In a skidded instrument, the sensitive diamond-tipped probe, or stylus, is supported by a skid that rests on the workpiece. Thus, it uses the workpiece itself as a reference surface. Non-skidded (skidless) instruments use an internal precision flat or datum bar to provide the reference for the probe. Because of the complexity of these mechanics, skidless instruments are usually bigger and heavier, which means they are less portable and more costly.

Handheld skidded roughness gages are by far the highest volume surface finish instruments sold. While early models could only measure a few roughness parameters and provided no data output or analysis, today’s instruments offer a range of useful features. The newest models measure some 30 parameters; provide onboard memory, SD cards and USB connectivity; have color touch screens; and can even display roughness profiles.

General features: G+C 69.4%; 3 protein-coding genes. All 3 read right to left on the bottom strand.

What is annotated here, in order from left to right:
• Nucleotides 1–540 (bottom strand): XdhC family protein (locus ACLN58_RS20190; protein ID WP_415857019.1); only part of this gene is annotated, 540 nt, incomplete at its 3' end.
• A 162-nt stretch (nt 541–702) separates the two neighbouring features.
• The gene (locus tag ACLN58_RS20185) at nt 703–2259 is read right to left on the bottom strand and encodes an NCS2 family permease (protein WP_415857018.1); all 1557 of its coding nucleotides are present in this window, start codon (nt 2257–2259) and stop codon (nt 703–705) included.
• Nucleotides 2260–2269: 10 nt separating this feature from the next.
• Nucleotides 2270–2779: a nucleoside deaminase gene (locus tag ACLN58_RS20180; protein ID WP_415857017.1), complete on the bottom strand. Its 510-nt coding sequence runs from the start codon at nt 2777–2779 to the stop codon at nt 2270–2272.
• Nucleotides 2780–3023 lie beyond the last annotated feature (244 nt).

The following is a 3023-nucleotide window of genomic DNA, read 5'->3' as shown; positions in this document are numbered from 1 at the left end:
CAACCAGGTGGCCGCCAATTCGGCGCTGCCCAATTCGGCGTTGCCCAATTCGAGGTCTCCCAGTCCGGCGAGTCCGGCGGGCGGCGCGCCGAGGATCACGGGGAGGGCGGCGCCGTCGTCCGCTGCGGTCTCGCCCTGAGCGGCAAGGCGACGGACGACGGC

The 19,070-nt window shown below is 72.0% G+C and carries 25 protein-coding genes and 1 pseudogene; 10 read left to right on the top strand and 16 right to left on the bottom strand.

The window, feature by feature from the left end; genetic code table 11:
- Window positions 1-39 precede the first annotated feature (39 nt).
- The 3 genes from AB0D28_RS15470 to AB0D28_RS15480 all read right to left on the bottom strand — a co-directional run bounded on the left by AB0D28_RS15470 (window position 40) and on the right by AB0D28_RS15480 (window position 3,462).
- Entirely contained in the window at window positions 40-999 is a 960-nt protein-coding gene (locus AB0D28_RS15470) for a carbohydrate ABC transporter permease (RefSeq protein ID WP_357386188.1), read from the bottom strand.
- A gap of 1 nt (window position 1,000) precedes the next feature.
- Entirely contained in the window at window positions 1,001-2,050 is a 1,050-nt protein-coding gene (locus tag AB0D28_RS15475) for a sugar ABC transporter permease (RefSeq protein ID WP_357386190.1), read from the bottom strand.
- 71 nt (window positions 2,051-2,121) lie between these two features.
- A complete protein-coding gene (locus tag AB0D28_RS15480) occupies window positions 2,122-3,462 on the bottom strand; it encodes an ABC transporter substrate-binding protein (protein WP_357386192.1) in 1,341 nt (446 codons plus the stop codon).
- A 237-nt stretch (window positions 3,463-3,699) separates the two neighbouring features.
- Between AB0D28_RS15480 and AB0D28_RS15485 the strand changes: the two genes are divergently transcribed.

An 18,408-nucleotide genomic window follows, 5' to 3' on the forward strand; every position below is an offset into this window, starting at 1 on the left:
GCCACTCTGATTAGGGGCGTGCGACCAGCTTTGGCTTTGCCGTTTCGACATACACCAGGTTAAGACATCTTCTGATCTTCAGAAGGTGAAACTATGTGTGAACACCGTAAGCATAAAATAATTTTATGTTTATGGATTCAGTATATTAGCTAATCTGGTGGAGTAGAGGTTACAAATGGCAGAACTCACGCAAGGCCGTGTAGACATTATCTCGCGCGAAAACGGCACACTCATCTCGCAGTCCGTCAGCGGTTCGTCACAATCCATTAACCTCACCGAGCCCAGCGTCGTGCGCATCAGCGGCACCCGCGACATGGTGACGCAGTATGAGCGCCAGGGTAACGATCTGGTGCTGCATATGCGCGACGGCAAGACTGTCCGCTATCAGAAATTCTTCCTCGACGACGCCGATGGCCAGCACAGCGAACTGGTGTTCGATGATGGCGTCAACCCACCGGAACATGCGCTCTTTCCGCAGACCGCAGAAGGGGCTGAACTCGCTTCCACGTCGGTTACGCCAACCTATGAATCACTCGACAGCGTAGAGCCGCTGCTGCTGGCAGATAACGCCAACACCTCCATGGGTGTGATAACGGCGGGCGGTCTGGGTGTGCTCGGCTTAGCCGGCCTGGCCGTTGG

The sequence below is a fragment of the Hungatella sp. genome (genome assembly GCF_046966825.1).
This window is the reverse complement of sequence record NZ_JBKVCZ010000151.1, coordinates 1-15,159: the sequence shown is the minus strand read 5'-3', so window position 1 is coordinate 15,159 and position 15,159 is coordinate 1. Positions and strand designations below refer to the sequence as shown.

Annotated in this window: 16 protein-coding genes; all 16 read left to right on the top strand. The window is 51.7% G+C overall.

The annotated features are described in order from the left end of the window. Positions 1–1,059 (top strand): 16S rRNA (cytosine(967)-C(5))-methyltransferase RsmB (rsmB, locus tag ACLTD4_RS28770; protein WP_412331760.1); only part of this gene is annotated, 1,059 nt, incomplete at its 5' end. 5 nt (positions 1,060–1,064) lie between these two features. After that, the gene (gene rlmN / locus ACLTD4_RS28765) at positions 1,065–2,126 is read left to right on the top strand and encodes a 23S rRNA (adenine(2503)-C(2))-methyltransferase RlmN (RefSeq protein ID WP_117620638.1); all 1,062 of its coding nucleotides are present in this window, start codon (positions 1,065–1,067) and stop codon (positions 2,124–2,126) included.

These portable devices are very handy and easy to use. Let’s say you are a job shop and you’re measuring parts for a customer. They want you to measure roughness on a sample out of each lot that you send them. Maybe your sample is 30 pieces. So you go out, measure your 30 pieces while the instrument stores the data, then come back to your desk and download the data right into a quality report that goes with the parts. No writing down a bunch of numbers and little chance for error. 

The next step up in roughness gages still offers portability, but provides increased capability by separating the skidded drive unit from the evaluation unit. Costing up to around $7K, these instruments measure more parameters—up to 50 with some models— have more memory, larger displays, and even have built-in printers for profiles and measurement logs. Better models also evaluate things like bearing area curves, MOTIF parameters, and much more. Connectivity between drive and evaluation units is either wireless or via USB cable (cabled drive units are smaller and can typically be mounted in special fixtures), and of course today’s units provide data downloading and export capability, as you would expect.